The Center for Excellence in STEM Education


The Center for Excellence in STEM Education Offers

Families High-quality STEM Education

The Center for Excellence in STEM Education (CESE) began providing high-quality STEM Education programs for students, families, and teachers within the Great Lakes Bay Region in 2015 before occupying a physical space known as the MakerSpace within the Education and Human Services building on the Central Michigan University campus in Mt. Pleasant, Michigan.

The generous financial support of both the university and Herbert H. and Grace A. Dow Foundation enables the Center to offer programs such as family events, summer day-camps, teacher professional development workshops, on-location school visits, and on-campus class field trips to the CMU MakerSpace (EHS 134) as a way of carrying out the Center’s mission to positively impacting mathematics, science, and engineering educators at all levels in Michigan and beyond through innovative partnerships, programs, and professional development opportunities. Additionally, the Center encourages the next generation of educators to allow for inquiry amongst their future students. This encouragement, along with first-hand experience working with children is embedded in the STEM Education Scholar Program.

Staying Virtually Connected for Parents

As a way to stay virtually connected as a community of makers during this time of eLearning and social distancing, CESE expedited their plans to provide STEM Sacks to students and families by having them available for pick-up outside the EHS Building on March 23rd. Additionally, CESE is posting a weekly calendar of STEM Activities to their website and social media platforms for students and families to use a combination of STEM Sack supplies and household materials. Given the challenge, families are invited to share a photo or video of the process or end result by commenting or tagging them on social media. Additionally, through occasional live videos, they are able to have more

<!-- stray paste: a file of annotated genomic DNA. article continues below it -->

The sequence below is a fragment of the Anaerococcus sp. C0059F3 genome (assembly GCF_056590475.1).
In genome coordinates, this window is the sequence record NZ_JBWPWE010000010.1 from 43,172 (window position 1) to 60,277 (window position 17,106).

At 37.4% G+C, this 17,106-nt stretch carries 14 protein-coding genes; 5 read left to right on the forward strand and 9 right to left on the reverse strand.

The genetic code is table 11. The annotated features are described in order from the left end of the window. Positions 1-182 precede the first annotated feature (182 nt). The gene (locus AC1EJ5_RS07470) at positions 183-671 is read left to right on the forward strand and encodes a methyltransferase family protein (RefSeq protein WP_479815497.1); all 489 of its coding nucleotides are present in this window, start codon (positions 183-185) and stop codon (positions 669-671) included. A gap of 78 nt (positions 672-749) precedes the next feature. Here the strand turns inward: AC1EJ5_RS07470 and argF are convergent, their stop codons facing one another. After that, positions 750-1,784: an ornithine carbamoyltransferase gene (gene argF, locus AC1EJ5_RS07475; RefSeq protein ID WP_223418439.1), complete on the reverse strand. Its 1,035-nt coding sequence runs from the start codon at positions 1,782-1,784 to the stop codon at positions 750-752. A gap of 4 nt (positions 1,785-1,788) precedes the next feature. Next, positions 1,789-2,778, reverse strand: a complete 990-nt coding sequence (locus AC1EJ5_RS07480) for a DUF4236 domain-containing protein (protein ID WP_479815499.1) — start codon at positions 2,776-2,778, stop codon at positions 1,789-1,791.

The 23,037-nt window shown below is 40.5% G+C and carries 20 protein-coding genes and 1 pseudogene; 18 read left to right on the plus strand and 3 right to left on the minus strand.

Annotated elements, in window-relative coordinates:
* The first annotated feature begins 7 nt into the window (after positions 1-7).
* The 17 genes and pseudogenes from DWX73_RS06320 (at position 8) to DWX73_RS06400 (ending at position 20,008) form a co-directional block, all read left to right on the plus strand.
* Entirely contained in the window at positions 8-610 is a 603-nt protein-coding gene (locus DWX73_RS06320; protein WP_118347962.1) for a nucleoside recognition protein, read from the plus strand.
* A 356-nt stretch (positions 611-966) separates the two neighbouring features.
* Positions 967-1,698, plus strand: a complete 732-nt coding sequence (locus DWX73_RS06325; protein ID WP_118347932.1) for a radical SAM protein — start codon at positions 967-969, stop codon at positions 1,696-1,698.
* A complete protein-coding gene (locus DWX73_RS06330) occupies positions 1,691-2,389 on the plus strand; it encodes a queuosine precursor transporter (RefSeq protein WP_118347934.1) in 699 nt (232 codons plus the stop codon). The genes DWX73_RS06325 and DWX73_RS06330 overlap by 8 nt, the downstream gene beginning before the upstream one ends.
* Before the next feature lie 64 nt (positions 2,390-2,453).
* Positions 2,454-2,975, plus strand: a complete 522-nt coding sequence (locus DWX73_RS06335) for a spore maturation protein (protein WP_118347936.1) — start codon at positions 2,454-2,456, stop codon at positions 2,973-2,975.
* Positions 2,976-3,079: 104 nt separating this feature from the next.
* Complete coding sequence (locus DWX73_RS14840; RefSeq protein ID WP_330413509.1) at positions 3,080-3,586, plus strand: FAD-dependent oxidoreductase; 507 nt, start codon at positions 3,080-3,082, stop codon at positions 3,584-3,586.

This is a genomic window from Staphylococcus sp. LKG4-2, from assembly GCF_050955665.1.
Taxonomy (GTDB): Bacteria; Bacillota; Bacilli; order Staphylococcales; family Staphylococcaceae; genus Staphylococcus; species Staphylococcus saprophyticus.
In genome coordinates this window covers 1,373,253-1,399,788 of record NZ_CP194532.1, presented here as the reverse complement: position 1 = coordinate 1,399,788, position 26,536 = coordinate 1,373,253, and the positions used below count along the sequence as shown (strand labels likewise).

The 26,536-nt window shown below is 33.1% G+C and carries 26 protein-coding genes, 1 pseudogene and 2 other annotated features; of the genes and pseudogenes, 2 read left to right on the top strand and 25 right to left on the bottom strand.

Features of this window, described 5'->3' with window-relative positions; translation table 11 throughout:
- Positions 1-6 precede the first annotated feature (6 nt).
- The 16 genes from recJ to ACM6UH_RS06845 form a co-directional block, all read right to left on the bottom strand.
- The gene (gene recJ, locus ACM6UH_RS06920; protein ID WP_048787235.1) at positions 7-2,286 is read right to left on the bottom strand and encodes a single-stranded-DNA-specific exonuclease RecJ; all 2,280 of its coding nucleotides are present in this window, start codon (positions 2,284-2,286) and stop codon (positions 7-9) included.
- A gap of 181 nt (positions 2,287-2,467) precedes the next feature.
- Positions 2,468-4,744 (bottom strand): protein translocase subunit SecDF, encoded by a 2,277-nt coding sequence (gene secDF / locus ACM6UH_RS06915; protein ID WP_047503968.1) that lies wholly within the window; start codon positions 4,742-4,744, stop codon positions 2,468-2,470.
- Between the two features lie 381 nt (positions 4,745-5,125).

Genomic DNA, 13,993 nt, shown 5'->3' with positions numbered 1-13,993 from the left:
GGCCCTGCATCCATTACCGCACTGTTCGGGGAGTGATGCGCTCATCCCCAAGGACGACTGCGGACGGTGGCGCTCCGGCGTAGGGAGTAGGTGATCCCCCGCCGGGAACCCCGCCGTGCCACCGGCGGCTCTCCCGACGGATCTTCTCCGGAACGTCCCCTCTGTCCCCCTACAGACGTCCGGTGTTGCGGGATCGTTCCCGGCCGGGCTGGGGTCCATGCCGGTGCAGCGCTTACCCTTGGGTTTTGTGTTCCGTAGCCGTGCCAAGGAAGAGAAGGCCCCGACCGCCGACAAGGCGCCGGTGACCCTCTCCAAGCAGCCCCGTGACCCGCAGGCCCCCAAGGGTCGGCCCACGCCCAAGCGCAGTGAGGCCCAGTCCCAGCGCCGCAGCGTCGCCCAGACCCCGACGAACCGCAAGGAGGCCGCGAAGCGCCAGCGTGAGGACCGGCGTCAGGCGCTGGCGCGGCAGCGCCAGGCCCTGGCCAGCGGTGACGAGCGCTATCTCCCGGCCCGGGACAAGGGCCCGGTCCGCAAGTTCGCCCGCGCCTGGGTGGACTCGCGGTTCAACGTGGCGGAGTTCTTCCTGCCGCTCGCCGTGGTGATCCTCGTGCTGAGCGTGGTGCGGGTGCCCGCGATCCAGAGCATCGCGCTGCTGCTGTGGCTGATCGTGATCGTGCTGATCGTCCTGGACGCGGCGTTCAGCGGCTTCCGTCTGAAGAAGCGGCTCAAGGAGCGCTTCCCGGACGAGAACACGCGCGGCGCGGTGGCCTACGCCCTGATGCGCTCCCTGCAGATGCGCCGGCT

“real-time” interactions.

CESE views making as a process of exploration and discovery and extends this approach to these invitations to make. Rather than providing families with complete step-by-step instructions, CESE encourages families to support children as makers. Leaving room for questions and learning from mistakes is often the appeal of hands-on learning – it’s just the location of the learning that has changed. Considering this change, the STEM Challenges are designed with typical household materials in mind. Families are invited to save recycled materials for future creative play, and students are encouraged to find creative solutions or substitutions as they participate.

Staying Virtually Connected for Teachers

Not only is the Center supporting students and families, they have also begun an online teacher training workshop modeled after an informal, face-to-face program they have facilitated for the past two years called MakerStudio. Throughout April and May, registered teachers have received their choice of one or both tech tools (Makey Makey and Edison Robots) to be covered in these virtual meet-ups. With one session complete, the CESE staff is excited to stay connected to their teachers and find ways to improve the distance learning experience. The teachers are able to take advantage of the time to engage with new materials.

Summer Programming

Currently, CESE is in the process of reworking summer programming options and is eager to find innovative and creative ways to support students and families to continue STEM learning and purposeful making during these trying times. The best way to stay aware of opportunities for students, families, and teachers is to follow the Center’s Facebook page and Instagram feed, or visit their website where information is available as well as the opportunity to subscribe to the Center newsletter, which will deliver the most current information directly to your inbox.


 

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